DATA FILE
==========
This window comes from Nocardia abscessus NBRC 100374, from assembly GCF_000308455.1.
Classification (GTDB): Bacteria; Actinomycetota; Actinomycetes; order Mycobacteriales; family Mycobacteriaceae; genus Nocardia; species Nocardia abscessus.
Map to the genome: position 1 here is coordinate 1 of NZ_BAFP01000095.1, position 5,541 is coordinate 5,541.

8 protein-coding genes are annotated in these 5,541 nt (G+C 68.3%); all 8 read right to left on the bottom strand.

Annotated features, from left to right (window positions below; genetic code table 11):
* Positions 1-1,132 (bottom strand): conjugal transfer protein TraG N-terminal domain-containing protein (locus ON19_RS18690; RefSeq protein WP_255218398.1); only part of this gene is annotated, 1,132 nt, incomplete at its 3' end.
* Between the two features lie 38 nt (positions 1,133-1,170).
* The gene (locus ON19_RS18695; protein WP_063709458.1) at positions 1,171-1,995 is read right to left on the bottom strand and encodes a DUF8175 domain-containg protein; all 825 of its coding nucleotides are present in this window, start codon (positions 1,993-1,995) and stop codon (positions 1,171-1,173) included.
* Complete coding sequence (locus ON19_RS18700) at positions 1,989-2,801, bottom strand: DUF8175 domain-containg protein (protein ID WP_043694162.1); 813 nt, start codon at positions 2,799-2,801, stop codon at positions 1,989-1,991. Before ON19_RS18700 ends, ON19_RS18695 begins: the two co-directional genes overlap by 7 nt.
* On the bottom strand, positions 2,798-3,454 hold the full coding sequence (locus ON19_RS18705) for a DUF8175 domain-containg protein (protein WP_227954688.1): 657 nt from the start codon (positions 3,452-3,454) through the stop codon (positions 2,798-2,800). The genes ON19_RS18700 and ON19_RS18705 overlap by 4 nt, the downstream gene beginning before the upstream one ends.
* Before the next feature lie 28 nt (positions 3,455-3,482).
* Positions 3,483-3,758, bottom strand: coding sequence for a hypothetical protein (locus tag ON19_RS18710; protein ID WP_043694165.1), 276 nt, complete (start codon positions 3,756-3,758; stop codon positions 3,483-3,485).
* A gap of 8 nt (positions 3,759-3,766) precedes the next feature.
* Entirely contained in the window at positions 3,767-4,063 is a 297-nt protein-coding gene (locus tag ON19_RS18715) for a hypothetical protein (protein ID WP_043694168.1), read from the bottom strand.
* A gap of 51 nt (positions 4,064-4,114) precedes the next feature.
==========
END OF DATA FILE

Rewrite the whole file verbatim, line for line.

This window comes from Nocardia abscessus NBRC 100374, from assembly GCF_000308455.1.
Classification (GTDB): Bacteria; Actinomycetota; Actinomycetes; order Mycobacteriales; family Mycobacteriaceae; genus Nocardia; species Nocardia abscessus.
Map to the genome: position 1 here is coordinate 1 of NZ_BAFP01000095.1, position 5,541 is coordinate 5,541.

8 protein-coding genes are annotated in these 5,541 nt (G+C 68.3%); all 8 read right to left on the bottom strand.

Annotated features, from left to right (window positions below; genetic code table 11):
* Positions 1-1,132 (bottom strand): conjugal transfer protein TraG N-terminal domain-containing protein (locus ON19_RS18690; RefSeq protein WP_255218398.1); only part of this gene is annotated, 1,132 nt, incomplete at its 3' end.
* Between the two features lie 38 nt (positions 1,133-1,170).
* The gene (locus ON19_RS18695; protein WP_063709458.1) at positions 1,171-1,995 is read right to left on the bottom strand and encodes a DUF8175 domain-containg protein; all 825 of its coding nucleotides are present in this window, start codon (positions 1,993-1,995) and stop codon (positions 1,171-1,173) included.
* Complete coding sequence (locus ON19_RS18700) at positions 1,989-2,801, bottom strand: DUF8175 domain-containg protein (protein ID WP_043694162.1); 813 nt, start codon at positions 2,799-2,801, stop codon at positions 1,989-1,991. Before ON19_RS18700 ends, ON19_RS18695 begins: the two co-directional genes overlap by 7 nt.
* On the bottom strand, positions 2,798-3,454 hold the full coding sequence (locus ON19_RS18705) for a DUF8175 domain-containg protein (protein WP_227954688.1): 657 nt from the start codon (positions 3,452-3,454) through the stop codon (positions 2,798-2,800). The genes ON19_RS18700 and ON19_RS18705 overlap by 4 nt, the downstream gene beginning before the upstream one ends.
* Before the next feature lie 28 nt (positions 3,455-3,482).
* Positions 3,483-3,758, bottom strand: coding sequence for a hypothetical protein (locus tag ON19_RS18710; protein ID WP_043694165.1), 276 nt, complete (start codon positions 3,756-3,758; stop codon positions 3,483-3,485).
* A gap of 8 nt (positions 3,759-3,766) precedes the next feature.
* Entirely contained in the window at positions 3,767-4,063 is a 297-nt protein-coding gene (locus tag ON19_RS18715) for a hypothetical protein (protein ID WP_043694168.1), read from the bottom strand.
* A gap of 51 nt (positions 4,064-4,114) precedes the next feature.